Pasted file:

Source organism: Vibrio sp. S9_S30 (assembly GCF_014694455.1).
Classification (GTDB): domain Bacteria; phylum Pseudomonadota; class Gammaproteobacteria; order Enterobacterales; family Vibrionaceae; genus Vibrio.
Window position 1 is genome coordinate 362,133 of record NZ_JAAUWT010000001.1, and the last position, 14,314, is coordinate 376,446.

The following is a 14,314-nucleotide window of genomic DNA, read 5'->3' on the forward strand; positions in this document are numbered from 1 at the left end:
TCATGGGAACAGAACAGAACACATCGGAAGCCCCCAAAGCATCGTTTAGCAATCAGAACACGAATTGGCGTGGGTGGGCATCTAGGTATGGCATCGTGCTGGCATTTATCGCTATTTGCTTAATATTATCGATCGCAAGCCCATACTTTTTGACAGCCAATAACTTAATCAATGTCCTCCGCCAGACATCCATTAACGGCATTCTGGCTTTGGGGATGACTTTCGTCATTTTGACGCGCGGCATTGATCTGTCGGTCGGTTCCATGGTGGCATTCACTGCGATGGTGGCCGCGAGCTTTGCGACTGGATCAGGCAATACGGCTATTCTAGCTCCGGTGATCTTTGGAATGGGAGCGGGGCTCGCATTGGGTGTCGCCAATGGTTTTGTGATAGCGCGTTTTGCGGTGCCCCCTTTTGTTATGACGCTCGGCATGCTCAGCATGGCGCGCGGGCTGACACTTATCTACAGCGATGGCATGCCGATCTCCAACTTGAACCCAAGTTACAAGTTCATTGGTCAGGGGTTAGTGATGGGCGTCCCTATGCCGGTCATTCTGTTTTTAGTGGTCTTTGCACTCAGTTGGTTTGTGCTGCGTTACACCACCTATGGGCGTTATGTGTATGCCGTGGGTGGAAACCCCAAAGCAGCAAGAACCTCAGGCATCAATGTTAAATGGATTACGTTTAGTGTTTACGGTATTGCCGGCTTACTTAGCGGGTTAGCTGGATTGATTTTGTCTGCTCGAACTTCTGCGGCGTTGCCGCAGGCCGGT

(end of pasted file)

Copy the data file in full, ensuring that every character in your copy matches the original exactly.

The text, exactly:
Source organism: Vibrio sp. S9_S30 (assembly GCF_014694455.1).
Classification (GTDB): domain Bacteria; phylum Pseudomonadota; class Gammaproteobacteria; order Enterobacterales; family Vibrionaceae; genus Vibrio.
Window position 1 is genome coordinate 362,133 of record NZ_JAAUWT010000001.1, and the last position, 14,314, is coordinate 376,446.

The following is a 14,314-nucleotide window of genomic DNA, read 5'->3' on the forward strand; positions in this document are numbered from 1 at the left end:
TCATGGGAACAGAACAGAACACATCGGAAGCCCCCAAAGCATCGTTTAGCAATCAGAACACGAATTGGCGTGGGTGGGCATCTAGGTATGGCATCGTGCTGGCATTTATCGCTATTTGCTTAATATTATCGATCGCAAGCCCATACTTTTTGACAGCCAATAACTTAATCAATGTCCTCCGCCAGACATCCATTAACGGCATTCTGGCTTTGGGGATGACTTTCGTCATTTTGACGCGCGGCATTGATCTGTCGGTCGGTTCCATGGTGGCATTCACTGCGATGGTGGCCGCGAGCTTTGCGACTGGATCAGGCAATACGGCTATTCTAGCTCCGGTGATCTTTGGAATGGGAGCGGGGCTCGCATTGGGTGTCGCCAATGGTTTTGTGATAGCGCGTTTTGCGGTGCCCCCTTTTGTTATGACGCTCGGCATGCTCAGCATGGCGCGCGGGCTGACACTTATCTACAGCGATGGCATGCCGATCTCCAACTTGAACCCAAGTTACAAGTTCATTGGTCAGGGGTTAGTGATGGGCGTCCCTATGCCGGTCATTCTGTTTTTAGTGGTCTTTGCACTCAGTTGGTTTGTGCTGCGTTACACCACCTATGGGCGTTATGTGTATGCCGTGGGTGGAAACCCCAAAGCAGCAAGAACCTCAGGCATCAATGTTAAATGGATTACGTTTAGTGTTTACGGTATTGCCGGCTTACTTAGCGGGTTAGCTGGATTGATTTTGTCTGCTCGAACTTCTGCGGCGTTGCCGCAGGCCGGT